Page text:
Canadian Ice Hockey Spinal Injury Registry

Parachute is continuing the biennial hockey spinal injury survey, originally conducted by ThinkFirst Canada. The Canadian Ice Hockey Spinal Injury Registry is a collection of data provided by all practitioners in Canada who may treat spinal injuries in hockey players. The purpose of this Registry is to document the incidence, and associated factors, of spinal injury in ice hockey. The geographical locations of the injury, level of injury, extent of neurological deficit, type of play (e.g., practice, organized, shinny), use of protective equipment and how the injury happened (e.g., pushing and checking from behind) are assessed. Currently, the data spans 1943 to 2009, and we are now completing data collection and analysis for additional years.

Since the first recorded case of a major spinal injury in ice hockey in 1943, the total number of these tragic spinal injuries recorded in our Centre has surpassed 400. Much effort has been made toward the prevention of spinal injuries in hockey. It is essential to maintain accurate statistics in order to determine whether these prevention efforts are effective. The last survey indicated that the annual total number of cases has declined, and that paralyzing injuries have also declined. Please see the last report entitled “Spinal Injuries in Canadian Ice Hockey: An Update to 2005” published in the Clinical Journal of Sport Medicine, 2009; 19(6): 451-456.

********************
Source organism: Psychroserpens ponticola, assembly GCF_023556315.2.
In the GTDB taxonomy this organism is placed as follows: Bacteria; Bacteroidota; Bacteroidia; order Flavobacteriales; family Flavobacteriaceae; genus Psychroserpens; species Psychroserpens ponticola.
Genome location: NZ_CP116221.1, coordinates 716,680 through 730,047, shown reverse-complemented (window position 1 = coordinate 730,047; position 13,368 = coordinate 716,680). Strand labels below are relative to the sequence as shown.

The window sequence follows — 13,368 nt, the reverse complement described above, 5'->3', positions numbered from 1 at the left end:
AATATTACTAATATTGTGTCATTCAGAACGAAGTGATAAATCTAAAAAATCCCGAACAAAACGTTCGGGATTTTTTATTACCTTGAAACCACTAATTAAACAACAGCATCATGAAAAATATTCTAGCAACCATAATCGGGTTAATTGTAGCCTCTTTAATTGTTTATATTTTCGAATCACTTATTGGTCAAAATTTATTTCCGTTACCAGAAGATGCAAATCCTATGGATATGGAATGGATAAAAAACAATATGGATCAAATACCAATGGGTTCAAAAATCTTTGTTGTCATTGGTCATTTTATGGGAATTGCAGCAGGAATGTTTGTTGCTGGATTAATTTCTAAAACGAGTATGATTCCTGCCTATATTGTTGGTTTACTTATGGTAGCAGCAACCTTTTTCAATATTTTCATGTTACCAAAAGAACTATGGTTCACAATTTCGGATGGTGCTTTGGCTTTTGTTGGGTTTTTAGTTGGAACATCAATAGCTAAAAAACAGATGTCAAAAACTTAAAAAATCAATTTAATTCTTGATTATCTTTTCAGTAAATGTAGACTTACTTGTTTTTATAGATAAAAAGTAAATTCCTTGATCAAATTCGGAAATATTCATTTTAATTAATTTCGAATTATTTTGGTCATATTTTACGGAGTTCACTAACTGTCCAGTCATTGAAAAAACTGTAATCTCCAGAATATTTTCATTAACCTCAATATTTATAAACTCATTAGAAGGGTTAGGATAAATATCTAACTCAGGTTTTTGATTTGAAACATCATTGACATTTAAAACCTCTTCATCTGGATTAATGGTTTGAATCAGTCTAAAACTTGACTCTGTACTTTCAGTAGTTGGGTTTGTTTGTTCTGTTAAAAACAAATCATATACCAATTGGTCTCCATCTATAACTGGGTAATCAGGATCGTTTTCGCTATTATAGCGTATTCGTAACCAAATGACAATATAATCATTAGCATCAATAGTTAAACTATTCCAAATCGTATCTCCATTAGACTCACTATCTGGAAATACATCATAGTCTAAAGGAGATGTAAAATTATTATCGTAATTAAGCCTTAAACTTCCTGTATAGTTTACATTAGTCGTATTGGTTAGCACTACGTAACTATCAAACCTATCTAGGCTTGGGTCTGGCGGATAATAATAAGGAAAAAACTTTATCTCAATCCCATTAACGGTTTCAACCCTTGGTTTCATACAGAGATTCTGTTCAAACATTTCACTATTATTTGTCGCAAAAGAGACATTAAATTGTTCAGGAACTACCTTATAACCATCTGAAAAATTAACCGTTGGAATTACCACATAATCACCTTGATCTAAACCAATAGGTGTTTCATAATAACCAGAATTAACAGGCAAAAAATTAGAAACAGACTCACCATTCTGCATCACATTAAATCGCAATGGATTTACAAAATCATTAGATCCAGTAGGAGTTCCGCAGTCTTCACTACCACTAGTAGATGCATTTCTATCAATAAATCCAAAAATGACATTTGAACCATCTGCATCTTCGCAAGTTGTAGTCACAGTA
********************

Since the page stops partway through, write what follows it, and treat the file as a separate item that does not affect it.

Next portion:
The Registry provides a key resource and up-to-date information for researchers, specialists in neurosurgery, orthopedic surgery, and sports medicine as well as for those designing effective injury prevention initiatives. This information is highly beneficial as it monitors the injuries, which then determines the effectiveness of prevention efforts over time. This Registry and survey are made possible thanks to the support of the Rick Hansen Institute, Dr. Tom Pashby Sports Safety Fund, Foster Hewitt Foundation and Hockey Canada.